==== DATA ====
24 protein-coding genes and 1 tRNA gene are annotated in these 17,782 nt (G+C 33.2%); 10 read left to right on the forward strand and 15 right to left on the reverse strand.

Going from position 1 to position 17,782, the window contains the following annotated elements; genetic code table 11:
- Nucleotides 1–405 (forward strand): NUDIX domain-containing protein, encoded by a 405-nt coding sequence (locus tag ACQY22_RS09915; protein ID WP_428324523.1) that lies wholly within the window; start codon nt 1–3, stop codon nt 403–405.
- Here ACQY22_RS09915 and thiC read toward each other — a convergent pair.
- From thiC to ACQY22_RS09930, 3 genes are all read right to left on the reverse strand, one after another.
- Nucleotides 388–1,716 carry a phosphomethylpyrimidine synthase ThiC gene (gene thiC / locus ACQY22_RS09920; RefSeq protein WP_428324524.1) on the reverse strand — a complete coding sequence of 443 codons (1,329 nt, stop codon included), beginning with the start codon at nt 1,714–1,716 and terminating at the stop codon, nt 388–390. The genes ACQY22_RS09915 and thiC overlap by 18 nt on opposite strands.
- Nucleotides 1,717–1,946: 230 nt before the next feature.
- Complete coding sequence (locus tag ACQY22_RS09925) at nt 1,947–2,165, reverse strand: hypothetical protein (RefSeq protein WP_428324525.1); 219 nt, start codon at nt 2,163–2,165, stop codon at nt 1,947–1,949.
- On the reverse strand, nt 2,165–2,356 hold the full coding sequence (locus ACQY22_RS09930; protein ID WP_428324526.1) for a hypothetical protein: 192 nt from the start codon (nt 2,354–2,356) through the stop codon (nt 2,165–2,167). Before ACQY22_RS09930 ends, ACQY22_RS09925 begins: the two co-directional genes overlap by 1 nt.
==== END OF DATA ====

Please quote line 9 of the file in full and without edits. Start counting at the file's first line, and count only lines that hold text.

- On the reverse strand, nt 2,165–2,356 hold the full coding sequence (locus ACQY22_RS09930; protein ID WP_428324526.1) for a hypothetical protein: 192 nt from the start codon (nt 2,354–2,356) through the stop codon (nt 2,165–2,167). Before ACQY22_RS09930 ends, ACQY22_RS09925 begins: the two co-directional genes overlap by 1 nt.